Whew, will you look at that, another week has slipped me by. It seems that the longer posts take more time to prepare and to get them into a readable posting. Sorry about that my friends, but I am trying to get the facts straight so that everyone will get out of my posts, what I try to put into them. Which almost makes me glad that I am not an editor for a daily paper of some kind.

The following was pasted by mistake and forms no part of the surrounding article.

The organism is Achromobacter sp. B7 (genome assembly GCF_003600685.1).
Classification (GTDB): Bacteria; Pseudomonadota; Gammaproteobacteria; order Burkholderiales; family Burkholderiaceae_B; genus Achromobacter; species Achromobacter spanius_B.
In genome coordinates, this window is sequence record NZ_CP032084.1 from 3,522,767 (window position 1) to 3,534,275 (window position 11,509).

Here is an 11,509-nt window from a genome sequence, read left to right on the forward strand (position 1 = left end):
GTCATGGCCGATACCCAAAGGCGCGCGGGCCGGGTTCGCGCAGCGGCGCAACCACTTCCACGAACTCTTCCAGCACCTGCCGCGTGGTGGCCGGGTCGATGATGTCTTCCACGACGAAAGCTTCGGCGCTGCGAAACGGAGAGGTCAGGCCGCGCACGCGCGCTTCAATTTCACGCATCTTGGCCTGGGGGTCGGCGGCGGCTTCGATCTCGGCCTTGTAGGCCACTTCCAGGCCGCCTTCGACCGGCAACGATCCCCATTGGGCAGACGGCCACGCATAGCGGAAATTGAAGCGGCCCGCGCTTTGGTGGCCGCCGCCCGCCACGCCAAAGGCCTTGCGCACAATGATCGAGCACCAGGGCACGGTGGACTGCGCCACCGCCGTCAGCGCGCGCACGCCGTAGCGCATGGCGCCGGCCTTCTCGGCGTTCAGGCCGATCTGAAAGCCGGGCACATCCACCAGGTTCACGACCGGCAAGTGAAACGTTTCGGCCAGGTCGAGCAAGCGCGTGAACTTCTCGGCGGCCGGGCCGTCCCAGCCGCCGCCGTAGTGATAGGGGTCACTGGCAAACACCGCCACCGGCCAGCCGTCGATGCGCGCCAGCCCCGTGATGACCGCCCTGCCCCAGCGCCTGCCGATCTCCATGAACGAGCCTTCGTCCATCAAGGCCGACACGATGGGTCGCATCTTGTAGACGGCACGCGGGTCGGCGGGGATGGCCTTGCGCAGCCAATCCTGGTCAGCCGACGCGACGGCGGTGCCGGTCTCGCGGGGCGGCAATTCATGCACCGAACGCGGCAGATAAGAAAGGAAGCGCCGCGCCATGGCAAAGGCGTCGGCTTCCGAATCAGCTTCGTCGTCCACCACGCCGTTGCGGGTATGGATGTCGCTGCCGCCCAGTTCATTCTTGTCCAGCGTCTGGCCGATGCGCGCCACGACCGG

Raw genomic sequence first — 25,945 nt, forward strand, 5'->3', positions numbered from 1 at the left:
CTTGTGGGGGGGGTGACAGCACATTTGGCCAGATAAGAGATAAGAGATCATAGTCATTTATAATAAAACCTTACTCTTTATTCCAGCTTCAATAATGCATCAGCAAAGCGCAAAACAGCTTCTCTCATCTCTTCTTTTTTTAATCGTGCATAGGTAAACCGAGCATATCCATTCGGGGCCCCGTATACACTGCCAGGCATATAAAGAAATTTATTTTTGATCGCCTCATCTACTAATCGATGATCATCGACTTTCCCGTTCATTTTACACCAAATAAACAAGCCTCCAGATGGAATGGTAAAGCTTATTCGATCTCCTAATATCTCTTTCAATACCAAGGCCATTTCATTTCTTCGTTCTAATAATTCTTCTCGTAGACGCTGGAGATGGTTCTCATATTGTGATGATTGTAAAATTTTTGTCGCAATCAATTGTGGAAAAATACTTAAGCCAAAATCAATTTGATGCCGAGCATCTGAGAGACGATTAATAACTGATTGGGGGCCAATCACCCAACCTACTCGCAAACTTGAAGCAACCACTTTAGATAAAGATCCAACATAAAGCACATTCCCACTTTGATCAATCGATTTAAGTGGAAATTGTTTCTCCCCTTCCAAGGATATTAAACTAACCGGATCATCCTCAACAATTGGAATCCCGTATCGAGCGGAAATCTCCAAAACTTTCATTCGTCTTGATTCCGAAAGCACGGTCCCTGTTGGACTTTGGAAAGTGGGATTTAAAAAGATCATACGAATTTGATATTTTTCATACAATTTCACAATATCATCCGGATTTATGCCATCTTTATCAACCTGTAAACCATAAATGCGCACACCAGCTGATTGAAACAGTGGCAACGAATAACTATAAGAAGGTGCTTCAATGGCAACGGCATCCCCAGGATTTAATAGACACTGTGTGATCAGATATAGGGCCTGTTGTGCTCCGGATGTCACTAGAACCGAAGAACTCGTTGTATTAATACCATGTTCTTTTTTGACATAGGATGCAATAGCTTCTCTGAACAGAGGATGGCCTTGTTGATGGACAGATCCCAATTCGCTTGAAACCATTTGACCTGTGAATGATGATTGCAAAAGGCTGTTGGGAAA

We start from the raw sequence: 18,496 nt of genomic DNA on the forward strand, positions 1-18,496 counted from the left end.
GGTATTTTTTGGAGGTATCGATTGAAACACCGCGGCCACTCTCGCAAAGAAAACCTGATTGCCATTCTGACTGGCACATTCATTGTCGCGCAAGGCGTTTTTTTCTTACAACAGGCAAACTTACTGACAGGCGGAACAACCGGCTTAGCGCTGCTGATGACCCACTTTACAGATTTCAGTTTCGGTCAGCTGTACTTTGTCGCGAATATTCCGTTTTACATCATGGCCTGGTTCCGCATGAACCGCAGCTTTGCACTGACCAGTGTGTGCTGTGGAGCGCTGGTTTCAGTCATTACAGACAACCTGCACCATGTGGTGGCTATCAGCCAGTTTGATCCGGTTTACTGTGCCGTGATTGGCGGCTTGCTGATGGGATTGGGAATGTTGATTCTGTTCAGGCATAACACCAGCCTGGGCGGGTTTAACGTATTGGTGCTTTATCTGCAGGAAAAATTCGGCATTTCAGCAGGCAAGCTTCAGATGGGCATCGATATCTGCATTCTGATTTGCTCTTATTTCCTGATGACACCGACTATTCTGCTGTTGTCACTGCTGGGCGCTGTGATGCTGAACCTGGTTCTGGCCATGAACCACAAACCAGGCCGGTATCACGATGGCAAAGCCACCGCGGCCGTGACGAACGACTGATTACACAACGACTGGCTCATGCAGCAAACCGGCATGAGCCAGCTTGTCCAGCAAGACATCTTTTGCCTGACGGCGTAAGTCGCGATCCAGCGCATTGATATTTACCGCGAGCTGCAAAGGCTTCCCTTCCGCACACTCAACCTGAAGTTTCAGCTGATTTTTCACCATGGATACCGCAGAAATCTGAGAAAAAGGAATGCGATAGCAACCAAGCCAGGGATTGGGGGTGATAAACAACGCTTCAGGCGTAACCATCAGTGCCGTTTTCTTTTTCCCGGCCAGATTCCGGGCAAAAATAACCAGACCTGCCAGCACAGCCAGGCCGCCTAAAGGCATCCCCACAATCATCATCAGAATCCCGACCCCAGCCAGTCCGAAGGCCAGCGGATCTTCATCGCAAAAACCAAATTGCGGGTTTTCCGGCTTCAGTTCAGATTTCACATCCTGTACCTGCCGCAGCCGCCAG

I must add a thank you to Mother Earth News Magazine for help with this post as some of the information was gleaned from an article, written in their wiser living series a "Guide to Living on Less and Loving It" in the summer of 2009. Yes I save old magazines, you never know when an article or subject will come in handy. So thank you Mother Earth News.
As I close this post my friends,
Let's all try to get a little healthier while saving some of the environment,
Maybe also some of our hard earned coins,
All by pedaling our arses off ...